HDTVs with 120Hz, is it really necessary? - High-Def Digest Forums
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Old 11-21-2007, 10:58 PM
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Question HDTVs with 120Hz, is it really necessary?

Does anyone own or have seen 120Hz HDTVs recently? I personally think that it makes the picture quality look "FAKE" . What do you think?
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Old 11-22-2007, 05:55 AM
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Please elaborate on what "fake" means. I'm curious. I would think it's a benefit, especially on tracking shots which suffer the judder on LCD's.
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Old 11-22-2007, 09:47 AM
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Quote:
Originally Posted by rded View Post
Does anyone own or have seen 120Hz HDTVs recently? I personally think that it makes the picture quality look "FAKE" . What do you think?
I'll find out soon... I just ordered a new Mitsubishi WD73833 and they are 120hz.
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Old 11-22-2007, 09:48 AM
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Here's a little marketing stuff about 120hz:


120Hz: The Sweetheart Of The Industry
Don't let yourself be distracted by the doodads offered in place of real progress. I shouldn't be saying this -- I am in advertising after all -- but the odds are you don't need a 108-inch flat panel TV on your 120-inch living room wall. What you do need, whether you realize it or not, is an HDTV with 120Hz image processing for quicker frame rate conversion and blazing fast pixel response times.

Unconvinced? Here's the facts: Film is shot at 24 frames per second. And just about every movie disc you can buy is encoded at that speed. DVD, HD DVD, Blu-ray - all 24 frames per second. Trouble is, television programming runs at 30 frames per second and most TVs conform to that standard. See the problem? Fitting that 24-frame content onto a 30-frame screen isn't a seamless process. You can't divide 24 by 30 evenly -- so video engineers fill in the gaps. Known as 3:2 pulldown, this conversion process spreads out 24 frames into 30 by placing one frame on the screen three times and the next one after that two times, and repeating this pattern again and again and again? which sometimes causes the stutter and other visual artifacts that can ruin the illusion of losing yourself in a great movie. To further complicate things, some video content is recorded at 60 fps, such as certain modern special effects and computer animations (think Matrix), which tricks the 3:2 pulldown process and trips up transmission of the intended on-screen image.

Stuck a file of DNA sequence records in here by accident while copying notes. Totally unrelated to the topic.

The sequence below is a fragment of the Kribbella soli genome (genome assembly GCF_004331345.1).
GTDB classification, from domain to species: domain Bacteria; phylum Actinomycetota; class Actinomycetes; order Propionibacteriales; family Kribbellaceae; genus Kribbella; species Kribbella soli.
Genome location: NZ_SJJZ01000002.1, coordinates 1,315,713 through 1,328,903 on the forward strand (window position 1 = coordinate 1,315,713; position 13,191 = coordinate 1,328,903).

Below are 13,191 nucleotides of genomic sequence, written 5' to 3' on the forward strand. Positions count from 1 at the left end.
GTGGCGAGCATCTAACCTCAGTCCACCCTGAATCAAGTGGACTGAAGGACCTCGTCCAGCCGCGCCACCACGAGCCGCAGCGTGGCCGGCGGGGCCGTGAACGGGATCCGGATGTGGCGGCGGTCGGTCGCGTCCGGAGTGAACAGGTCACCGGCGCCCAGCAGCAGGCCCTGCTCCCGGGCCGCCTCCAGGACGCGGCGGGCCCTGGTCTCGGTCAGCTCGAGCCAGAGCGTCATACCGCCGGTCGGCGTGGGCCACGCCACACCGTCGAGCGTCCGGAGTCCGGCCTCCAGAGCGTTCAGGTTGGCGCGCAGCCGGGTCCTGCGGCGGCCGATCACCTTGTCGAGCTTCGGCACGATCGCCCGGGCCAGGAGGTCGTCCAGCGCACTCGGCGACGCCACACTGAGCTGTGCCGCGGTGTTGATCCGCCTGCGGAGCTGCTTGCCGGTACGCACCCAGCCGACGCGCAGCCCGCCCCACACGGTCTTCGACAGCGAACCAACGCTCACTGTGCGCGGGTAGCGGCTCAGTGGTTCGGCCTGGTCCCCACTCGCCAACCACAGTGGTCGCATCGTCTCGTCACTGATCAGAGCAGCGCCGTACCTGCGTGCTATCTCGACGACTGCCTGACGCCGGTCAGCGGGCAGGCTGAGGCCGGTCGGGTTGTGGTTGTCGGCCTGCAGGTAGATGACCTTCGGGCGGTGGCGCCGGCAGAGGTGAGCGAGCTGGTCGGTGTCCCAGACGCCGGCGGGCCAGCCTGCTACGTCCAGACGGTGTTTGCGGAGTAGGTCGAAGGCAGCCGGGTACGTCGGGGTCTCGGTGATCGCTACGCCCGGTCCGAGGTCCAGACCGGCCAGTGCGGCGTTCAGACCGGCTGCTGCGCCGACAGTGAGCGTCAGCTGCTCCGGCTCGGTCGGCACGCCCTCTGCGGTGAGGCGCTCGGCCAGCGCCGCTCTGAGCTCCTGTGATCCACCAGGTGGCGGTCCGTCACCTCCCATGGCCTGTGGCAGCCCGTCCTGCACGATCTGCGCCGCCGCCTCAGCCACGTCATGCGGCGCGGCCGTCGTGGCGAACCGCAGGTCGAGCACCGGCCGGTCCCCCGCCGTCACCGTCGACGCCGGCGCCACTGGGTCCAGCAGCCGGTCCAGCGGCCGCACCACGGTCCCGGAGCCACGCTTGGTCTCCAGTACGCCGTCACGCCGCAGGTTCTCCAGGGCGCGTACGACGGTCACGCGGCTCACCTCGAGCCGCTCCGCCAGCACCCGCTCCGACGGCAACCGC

24, 30, 60? Are you beginning to see the beauty of 120Hz? Grade school math tells you that 120 is a multiple of 24 and 30 and 60. 120Hz image processing shows 120 frames per second, allowing these TVs to reproduce unconverted, evenly extrapolated 24 fps movie, 30 fps television, and 60 fps special effects programming, without the stutter and other clutter of 3:2 pulldown. To return to the top, a bigger TV is not necessarily a better TV. Without 120Hz image processing, some things will certainly be bigger, but they'll still be just as blurry -- especially on-screen text. Imagine missing the get-away car's license plate number when watching a murder mystery or not catching the content of those top-secret government documents in a super suspenseful spy flick. Maybe it's as simple as not being able to read the jersey of the player who made the interception during the big game. No matter what the instance, your TV's instant of indecision just cost you the crucial bit of information and lost you to the rewind once again. Don't bother with bigger. Go with better, faster, clearer. Go with 120Hz.